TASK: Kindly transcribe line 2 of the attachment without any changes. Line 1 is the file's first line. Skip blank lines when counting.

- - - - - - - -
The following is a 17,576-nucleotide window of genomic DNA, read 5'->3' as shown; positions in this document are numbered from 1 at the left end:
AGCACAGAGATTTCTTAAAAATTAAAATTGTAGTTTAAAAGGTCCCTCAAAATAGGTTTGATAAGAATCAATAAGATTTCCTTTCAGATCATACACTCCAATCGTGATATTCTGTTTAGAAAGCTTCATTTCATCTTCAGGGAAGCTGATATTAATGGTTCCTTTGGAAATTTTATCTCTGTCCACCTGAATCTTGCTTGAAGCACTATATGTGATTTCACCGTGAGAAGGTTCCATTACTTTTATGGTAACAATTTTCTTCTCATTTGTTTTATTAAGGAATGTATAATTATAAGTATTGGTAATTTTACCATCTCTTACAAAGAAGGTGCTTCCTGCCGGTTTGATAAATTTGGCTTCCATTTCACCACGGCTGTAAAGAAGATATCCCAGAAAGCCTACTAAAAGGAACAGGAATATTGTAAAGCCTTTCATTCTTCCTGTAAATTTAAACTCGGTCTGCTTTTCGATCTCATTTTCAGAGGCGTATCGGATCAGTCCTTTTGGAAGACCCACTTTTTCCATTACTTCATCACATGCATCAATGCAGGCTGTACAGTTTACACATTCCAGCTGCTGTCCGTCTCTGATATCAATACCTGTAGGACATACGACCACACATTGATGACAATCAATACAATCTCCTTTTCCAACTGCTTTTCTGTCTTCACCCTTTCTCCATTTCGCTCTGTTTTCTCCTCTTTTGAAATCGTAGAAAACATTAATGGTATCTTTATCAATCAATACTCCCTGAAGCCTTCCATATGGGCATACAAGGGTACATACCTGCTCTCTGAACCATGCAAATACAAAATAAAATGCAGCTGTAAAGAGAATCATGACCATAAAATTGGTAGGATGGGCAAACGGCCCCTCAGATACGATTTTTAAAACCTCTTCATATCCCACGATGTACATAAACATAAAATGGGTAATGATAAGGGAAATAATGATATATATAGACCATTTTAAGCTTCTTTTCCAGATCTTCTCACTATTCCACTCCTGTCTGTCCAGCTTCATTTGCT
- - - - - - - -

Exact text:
AGCACAGAGATTTCTTAAAAATTAAAATTGTAGTTTAAAAGGTCCCTCAAAATAGGTTTGATAAGAATCAATAAGATTTCCTTTCAGATCATACACTCCAATCGTGATATTCTGTTTAGAAAGCTTCATTTCATCTTCAGGGAAGCTGATATTAATGGTTCCTTTGGAAATTTTATCTCTGTCCACCTGAATCTTGCTTGAAGCACTATATGTGATTTCACCGTGAGAAGGTTCCATTACTTTTATGGTAACAATTTTCTTCTCATTTGTTTTATTAAGGAATGTATAATTATAAGTATTGGTAATTTTACCATCTCTTACAAAGAAGGTGCTTCCTGCCGGTTTGATAAATTTGGCTTCCATTTCACCACGGCTGTAAAGAAGATATCCCAGAAAGCCTACTAAAAGGAACAGGAATATTGTAAAGCCTTTCATTCTTCCTGTAAATTTAAACTCGGTCTGCTTTTCGATCTCATTTTCAGAGGCGTATCGGATCAGTCCTTTTGGAAGACCCACTTTTTCCATTACTTCATCACATGCATCAATGCAGGCTGTACAGTTTACACATTCCAGCTGCTGTCCGTCTCTGATATCAATACCTGTAGGACATACGACCACACATTGATGACAATCAATACAATCTCCTTTTCCAACTGCTTTTCTGTCTTCACCCTTTCTCCATTTCGCTCTGTTTTCTCCTCTTTTGAAATCGTAGAAAACATTAATGGTATCTTTATCAATCAATACTCCCTGAAGCCTTCCATATGGGCATACAAGGGTACATACCTGCTCTCTGAACCATGCAAATACAAAATAAAATGCAGCTGTAAAGAGAATCATGACCATAAAATTGGTAGGATGGGCAAACGGCCCCTCAGATACGATTTTTAAAACCTCTTCATATCCCACGATGTACATAAACATAAAATGGGTAATGATAAGGGAAATAATGATATATATAGACCATTTTAAGCTTCTTTTCCAGATCTTCTCACTATTCCACTCCTGTCTGTCCAGCTTCATTTGCT